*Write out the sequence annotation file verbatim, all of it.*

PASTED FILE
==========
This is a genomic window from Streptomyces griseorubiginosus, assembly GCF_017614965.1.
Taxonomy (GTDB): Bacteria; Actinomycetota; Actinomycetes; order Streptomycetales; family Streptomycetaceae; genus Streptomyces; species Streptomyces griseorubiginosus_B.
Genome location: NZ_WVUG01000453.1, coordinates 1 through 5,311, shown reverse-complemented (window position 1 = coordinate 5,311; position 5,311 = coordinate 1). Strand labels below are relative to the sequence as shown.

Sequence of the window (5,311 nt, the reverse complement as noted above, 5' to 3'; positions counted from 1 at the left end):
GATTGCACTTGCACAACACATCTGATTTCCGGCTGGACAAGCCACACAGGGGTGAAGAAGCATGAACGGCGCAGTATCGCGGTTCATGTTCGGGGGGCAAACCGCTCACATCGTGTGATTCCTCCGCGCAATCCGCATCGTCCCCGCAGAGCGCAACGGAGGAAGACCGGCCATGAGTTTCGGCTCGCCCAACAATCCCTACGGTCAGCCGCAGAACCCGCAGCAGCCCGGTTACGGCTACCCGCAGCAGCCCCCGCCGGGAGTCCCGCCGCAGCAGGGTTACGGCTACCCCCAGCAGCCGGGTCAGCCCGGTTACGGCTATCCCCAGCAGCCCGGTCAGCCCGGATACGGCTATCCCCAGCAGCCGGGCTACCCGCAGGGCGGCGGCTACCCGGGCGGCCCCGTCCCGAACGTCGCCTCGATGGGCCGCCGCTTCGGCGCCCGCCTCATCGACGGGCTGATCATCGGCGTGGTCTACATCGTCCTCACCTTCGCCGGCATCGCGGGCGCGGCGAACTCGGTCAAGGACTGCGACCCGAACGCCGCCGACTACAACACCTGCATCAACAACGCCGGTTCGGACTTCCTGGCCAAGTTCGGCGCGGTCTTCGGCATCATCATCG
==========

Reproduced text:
This is a genomic window from Streptomyces griseorubiginosus, assembly GCF_017614965.1.
Taxonomy (GTDB): Bacteria; Actinomycetota; Actinomycetes; order Streptomycetales; family Streptomycetaceae; genus Streptomyces; species Streptomyces griseorubiginosus_B.
Genome location: NZ_WVUG01000453.1, coordinates 1 through 5,311, shown reverse-complemented (window position 1 = coordinate 5,311; position 5,311 = coordinate 1). Strand labels below are relative to the sequence as shown.

Sequence of the window (5,311 nt, the reverse complement as noted above, 5' to 3'; positions counted from 1 at the left end):
GATTGCACTTGCACAACACATCTGATTTCCGGCTGGACAAGCCACACAGGGGTGAAGAAGCATGAACGGCGCAGTATCGCGGTTCATGTTCGGGGGGCAAACCGCTCACATCGTGTGATTCCTCCGCGCAATCCGCATCGTCCCCGCAGAGCGCAACGGAGGAAGACCGGCCATGAGTTTCGGCTCGCCCAACAATCCCTACGGTCAGCCGCAGAACCCGCAGCAGCCCGGTTACGGCTACCCGCAGCAGCCCCCGCCGGGAGTCCCGCCGCAGCAGGGTTACGGCTACCCCCAGCAGCCGGGTCAGCCCGGTTACGGCTATCCCCAGCAGCCCGGTCAGCCCGGATACGGCTATCCCCAGCAGCCGGGCTACCCGCAGGGCGGCGGCTACCCGGGCGGCCCCGTCCCGAACGTCGCCTCGATGGGCCGCCGCTTCGGCGCCCGCCTCATCGACGGGCTGATCATCGGCGTGGTCTACATCGTCCTCACCTTCGCCGGCATCGCGGGCGCGGCGAACTCGGTCAAGGACTGCGACCCGAACGCCGCCGACTACAACACCTGCATCAACAACGCCGGTTCGGACTTCCTGGCCAAGTTCGGCGCGGTCTTCGGCATCATCATCG